By Anne Marie Amacher
The Catholic Messenger
DAVENPORT — St. Ambrose University’s new students volunteered at various sites throughout the Quad-City area to learn about the people, organizations and community in which they now live and discover the impact they can have in the world.
Kaitlin Bormann, the university’s director of service and justice ministry, said the rain made for some changes to the schedule for the annual Urban Plunge. More than an inch of rain fell the morning of Aug. 20, which made outdoor work not possible.
But that didn’t stop the work. Bormann had alternative sites and activities ready — just in case. This year, 520 freshmen, plus instructors and peer assistants for a total of 590 people, walked or took a bus to the 27 work sites to participate.
“Urban Plunge is a neat way to introduce first-year students to the culture of the university and our mission to serve and enrich others,” said Bormann. Representatives of the work sites “hope the students will get excited and continue volunteering on their own,” she added. “In fact, many students choose to serve throughout their education.”
The program began 10 years ago with three sites and 44 students who chose to participate. Now, all first-year students are involved. Volunteerism is encouraged through a variety of projects throughout the academic year. In the 2017-18 academic year, SAU students, faculty and staff gave 180,271 hours of service to people, organizations and communities here, and across the world. That was an increase of 23,551 hours based on statistics compiled the prior year, Bormann said. “Service is at the corner of St. Ambrose’s mission,” Bormann said, “so it’s important that we have the students participate early in their time as Ambrosians.”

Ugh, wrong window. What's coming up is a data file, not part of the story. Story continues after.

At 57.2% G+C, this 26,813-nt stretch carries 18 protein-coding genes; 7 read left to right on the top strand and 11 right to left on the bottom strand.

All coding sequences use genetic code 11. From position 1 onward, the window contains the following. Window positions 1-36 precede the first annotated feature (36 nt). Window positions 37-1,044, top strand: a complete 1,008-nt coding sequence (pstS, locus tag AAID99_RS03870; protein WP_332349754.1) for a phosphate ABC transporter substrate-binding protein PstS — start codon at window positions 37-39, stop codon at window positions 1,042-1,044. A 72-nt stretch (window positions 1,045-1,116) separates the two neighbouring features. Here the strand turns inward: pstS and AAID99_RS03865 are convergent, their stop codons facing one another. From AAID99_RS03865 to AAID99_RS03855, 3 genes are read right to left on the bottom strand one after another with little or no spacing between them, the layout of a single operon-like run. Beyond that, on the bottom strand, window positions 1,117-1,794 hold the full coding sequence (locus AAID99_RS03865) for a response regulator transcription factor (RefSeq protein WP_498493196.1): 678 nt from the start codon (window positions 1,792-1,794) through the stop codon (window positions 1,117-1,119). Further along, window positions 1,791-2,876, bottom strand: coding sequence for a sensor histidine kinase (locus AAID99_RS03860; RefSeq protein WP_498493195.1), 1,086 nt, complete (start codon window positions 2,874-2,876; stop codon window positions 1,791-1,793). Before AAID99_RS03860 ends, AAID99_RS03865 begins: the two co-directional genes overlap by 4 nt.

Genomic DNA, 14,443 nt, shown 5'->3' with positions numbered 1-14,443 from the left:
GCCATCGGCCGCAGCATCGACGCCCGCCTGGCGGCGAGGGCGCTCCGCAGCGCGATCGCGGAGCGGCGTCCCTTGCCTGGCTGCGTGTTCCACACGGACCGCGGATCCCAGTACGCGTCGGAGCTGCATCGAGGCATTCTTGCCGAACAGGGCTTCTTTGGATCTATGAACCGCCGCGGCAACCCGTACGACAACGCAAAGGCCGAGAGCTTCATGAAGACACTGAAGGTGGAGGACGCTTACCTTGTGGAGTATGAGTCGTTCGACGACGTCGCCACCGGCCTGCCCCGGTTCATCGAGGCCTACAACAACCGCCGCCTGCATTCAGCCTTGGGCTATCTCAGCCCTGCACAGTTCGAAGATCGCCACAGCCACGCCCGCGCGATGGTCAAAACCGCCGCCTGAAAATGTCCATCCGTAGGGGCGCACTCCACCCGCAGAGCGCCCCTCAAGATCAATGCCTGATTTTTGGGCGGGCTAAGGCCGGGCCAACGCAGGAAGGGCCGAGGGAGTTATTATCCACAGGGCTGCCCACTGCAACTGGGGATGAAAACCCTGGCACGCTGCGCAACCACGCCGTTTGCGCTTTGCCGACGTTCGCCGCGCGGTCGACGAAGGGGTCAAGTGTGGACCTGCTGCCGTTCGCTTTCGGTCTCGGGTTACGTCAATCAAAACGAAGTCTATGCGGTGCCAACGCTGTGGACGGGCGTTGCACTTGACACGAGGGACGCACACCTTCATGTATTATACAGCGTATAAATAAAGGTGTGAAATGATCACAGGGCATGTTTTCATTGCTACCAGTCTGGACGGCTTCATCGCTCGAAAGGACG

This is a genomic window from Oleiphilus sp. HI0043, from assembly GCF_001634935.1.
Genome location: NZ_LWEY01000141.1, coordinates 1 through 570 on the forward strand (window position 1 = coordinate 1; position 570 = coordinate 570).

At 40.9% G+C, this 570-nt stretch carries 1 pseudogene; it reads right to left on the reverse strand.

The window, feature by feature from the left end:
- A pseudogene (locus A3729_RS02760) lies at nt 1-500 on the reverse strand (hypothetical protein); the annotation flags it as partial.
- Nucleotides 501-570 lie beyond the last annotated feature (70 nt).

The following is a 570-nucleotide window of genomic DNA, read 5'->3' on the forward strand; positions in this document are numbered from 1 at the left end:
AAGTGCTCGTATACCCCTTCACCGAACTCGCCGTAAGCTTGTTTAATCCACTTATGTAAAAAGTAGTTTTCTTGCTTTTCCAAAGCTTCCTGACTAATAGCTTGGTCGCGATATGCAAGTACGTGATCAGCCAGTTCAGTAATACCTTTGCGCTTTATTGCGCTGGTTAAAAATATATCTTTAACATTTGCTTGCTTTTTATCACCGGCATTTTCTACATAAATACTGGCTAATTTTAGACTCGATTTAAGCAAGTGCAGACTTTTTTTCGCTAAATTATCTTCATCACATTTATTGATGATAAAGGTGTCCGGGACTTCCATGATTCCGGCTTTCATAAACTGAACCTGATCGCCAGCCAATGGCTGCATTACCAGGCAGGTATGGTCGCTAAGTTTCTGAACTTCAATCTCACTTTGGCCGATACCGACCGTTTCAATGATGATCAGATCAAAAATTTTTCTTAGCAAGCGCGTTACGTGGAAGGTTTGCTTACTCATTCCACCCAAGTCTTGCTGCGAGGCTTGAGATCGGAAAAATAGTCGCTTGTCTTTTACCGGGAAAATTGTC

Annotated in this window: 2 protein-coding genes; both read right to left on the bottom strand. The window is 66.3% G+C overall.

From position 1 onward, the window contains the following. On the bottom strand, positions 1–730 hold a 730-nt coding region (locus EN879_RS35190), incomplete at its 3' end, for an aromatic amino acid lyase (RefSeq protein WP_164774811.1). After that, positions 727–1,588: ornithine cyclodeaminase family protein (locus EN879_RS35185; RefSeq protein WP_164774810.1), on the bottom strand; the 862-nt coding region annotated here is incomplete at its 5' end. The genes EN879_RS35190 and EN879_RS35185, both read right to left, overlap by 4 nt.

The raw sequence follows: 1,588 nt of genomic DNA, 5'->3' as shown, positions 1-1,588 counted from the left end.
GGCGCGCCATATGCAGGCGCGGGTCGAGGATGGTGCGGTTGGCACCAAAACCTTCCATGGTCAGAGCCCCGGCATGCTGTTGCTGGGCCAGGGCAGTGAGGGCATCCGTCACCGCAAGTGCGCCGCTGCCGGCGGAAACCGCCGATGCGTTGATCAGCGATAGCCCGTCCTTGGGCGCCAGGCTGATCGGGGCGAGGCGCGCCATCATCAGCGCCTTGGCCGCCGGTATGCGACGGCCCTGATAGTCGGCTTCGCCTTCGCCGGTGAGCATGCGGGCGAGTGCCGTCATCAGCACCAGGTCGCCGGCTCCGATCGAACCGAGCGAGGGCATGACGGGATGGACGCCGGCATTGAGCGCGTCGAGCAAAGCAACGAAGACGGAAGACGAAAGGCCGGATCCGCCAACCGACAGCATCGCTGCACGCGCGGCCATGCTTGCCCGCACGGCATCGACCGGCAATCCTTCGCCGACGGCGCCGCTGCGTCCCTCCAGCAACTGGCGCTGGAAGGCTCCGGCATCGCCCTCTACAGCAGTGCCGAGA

Three groups worked at senior sites: the Kahl Home, Manor Care and Center for Active Seniors Inc. (CASI). Students got to know seniors and appreciate the generational differences and similarities.
At Humility Homes and Services in Davenport, the plan was to have students help with landscaping, wash exterior windows, trim bushes and mow, said Volunteer Coordinator Patti Trapp. Rain put a damper on those plans. Instead, she had students help inside the warehouse that supports the organization’s transitional housing program.
Humility Homes and Services is preparing for its annual Fresh Start Benefit Sale scheduled for Sept. 28 from 8 a.m. to 4 p.m. and Sept. 29 from 9 a.m. to 3 p.m. at its headquarters at 3805 Mississippi Ave.
Inside the warehouse the students helped set up for the big sale. They organized and moved items to their correct locations, pulled furniture out of storage, dusted, marked items and more.
Logen Howell of Pekin, Ill., and Charles Hart of Cedar Rapids, Iowa, sorted items to be put in the proper spots. “This is cool that it is required to help organizations and to serve others,” Hart said.
Junior Evelyn Nunez of Tama, Iowa, is a peer assistant who remembered doing the Urban Plunge as a freshman and enjoyed it. This year, she helped with sorting, which included placing baby strollers all together. It is good for students to get introduced early to the community and to have the opportunity to get in some volunteer experience, she said.